As mums we read and write (I certainly do) a magnitude of blogs about how hard it is raising our babies, and it is! It has however occurred to me of late that my mum raised a baby for 18 years. He always needed her the way my babies need me now. But he grew, he became harder to lift, harder to control, harder to please but he still needed her. His needs started to outweigh her needs. As the years went by, friends drifted away and her focus of looking after James took away her focus from looking after herself. It starts with missing hair appointments, social occasions, parents evenings but it grows it becomes dental appointments, then doctors appointment and suddenly things get serious. To complicate matters, she had a third child, my sister. My sister also struggles with disability. She is physically able but she is socially and mentally disable.
Since becoming a mum I am so acutely aware of how hard this must have been for my mum not just physically but the mental anguish must have been immeasurable. She is now just over 50 and has had two heart attacks and a whole host of medical complaints I will not list, she is unwell, the sad irony is she is now the one who needs care. I have little doubt in my mind that this was born out of the years of putting her children first. Of taking care of their every need, day after day year after year before her own. As parents we all do this, it is in our nature, but for most of us our children grow, we take delight in watching them achieve their milestones, when they learn to do things for themselves and our hearts explode when they voluntarily cuddle us. But for many family members of the disabled this simply does not happen, you do not witness the excitement of Christmas or holidays, you don’t get that affection or, God forbid, that freedom that comes with a growing offspring but they dare not moan, for they are able.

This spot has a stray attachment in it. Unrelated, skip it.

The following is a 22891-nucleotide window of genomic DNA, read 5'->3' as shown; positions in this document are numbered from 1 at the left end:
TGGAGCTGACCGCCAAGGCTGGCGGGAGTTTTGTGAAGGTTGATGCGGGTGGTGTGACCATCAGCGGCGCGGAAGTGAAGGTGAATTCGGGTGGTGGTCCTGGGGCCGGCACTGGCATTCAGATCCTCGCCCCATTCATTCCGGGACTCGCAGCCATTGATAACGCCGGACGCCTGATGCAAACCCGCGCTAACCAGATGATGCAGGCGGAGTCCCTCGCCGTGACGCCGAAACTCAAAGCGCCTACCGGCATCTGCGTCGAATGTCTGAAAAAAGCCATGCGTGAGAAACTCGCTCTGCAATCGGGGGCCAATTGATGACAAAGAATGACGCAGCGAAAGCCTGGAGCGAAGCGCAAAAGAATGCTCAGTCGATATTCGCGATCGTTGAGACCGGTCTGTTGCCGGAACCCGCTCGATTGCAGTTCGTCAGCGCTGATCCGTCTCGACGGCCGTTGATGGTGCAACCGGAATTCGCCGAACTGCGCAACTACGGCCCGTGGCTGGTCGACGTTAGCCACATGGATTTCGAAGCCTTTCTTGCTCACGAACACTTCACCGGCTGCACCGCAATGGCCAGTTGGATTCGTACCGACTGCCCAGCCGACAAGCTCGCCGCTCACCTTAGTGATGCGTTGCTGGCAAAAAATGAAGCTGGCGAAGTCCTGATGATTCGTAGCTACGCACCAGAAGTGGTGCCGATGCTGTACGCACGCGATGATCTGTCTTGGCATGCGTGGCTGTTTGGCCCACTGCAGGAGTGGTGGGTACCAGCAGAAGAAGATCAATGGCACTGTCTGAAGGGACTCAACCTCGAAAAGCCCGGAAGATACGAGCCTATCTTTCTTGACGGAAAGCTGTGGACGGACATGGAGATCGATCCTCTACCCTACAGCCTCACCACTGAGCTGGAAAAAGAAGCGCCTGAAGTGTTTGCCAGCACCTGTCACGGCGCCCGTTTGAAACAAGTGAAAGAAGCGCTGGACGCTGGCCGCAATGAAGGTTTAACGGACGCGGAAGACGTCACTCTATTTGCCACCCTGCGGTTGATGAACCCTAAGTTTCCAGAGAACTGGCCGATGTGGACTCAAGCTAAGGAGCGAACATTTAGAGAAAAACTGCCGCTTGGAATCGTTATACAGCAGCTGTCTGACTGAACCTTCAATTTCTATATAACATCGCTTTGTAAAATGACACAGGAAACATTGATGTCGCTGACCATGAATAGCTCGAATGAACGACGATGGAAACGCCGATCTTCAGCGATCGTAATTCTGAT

I have the greatest of respect for all mummy’s doing their best by their children and this isn’t a belittling of motherhood (far from it), nor is it a pity party (even further from it). I am simply tilting my hat, giving an acknowledging nod and screaming at the top of my lungs to all those who have or are living with and raising children/adults with disability. You have an often incomprehensible and thankless job, you have an unwavering love and you deserve the utmost of respect. Our country quite literally needs people like you. You endure so much and it is ok to find it hard, to need to vent, to look at other families and think what if? I know this post had been largely centered on my mum but it is not just mums and dads to whom the above is applicable, but siblings, grandparents, aunts, uncles, step parents, everyone is effected, everyone has a part to play and everyone is allowed a time not to be ok even though they are able, I say this from experience.
If you can relate to any of the above there are places offering help and support, here are just a couple of national links that may help point you in the right direction. Alternatively I find a good place to start for local support groups is your local authority.